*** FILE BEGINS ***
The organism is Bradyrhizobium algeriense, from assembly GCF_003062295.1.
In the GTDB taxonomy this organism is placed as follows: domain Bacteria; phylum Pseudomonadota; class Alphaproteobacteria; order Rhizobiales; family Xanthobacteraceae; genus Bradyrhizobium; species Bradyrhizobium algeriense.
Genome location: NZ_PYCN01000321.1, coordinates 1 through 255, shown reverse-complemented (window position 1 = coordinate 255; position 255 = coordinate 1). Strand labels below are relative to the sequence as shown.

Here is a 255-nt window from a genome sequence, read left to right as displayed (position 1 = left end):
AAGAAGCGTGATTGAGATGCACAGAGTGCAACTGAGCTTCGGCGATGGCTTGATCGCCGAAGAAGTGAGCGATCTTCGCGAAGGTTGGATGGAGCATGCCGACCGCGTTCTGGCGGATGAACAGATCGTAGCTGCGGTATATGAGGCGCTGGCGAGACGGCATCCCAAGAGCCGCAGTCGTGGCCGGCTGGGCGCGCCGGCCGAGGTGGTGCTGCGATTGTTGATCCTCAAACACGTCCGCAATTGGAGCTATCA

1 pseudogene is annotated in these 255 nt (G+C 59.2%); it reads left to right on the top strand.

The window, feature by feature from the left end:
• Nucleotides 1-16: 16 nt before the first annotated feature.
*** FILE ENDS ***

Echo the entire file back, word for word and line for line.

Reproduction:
The organism is Bradyrhizobium algeriense, from assembly GCF_003062295.1.
In the GTDB taxonomy this organism is placed as follows: domain Bacteria; phylum Pseudomonadota; class Alphaproteobacteria; order Rhizobiales; family Xanthobacteraceae; genus Bradyrhizobium; species Bradyrhizobium algeriense.
Genome location: NZ_PYCN01000321.1, coordinates 1 through 255, shown reverse-complemented (window position 1 = coordinate 255; position 255 = coordinate 1). Strand labels below are relative to the sequence as shown.

Here is a 255-nt window from a genome sequence, read left to right as displayed (position 1 = left end):
AAGAAGCGTGATTGAGATGCACAGAGTGCAACTGAGCTTCGGCGATGGCTTGATCGCCGAAGAAGTGAGCGATCTTCGCGAAGGTTGGATGGAGCATGCCGACCGCGTTCTGGCGGATGAACAGATCGTAGCTGCGGTATATGAGGCGCTGGCGAGACGGCATCCCAAGAGCCGCAGTCGTGGCCGGCTGGGCGCGCCGGCCGAGGTGGTGCTGCGATTGTTGATCCTCAAACACGTCCGCAATTGGAGCTATCA

1 pseudogene is annotated in these 255 nt (G+C 59.2%); it reads left to right on the top strand.

The window, feature by feature from the left end:
• Nucleotides 1-16: 16 nt before the first annotated feature.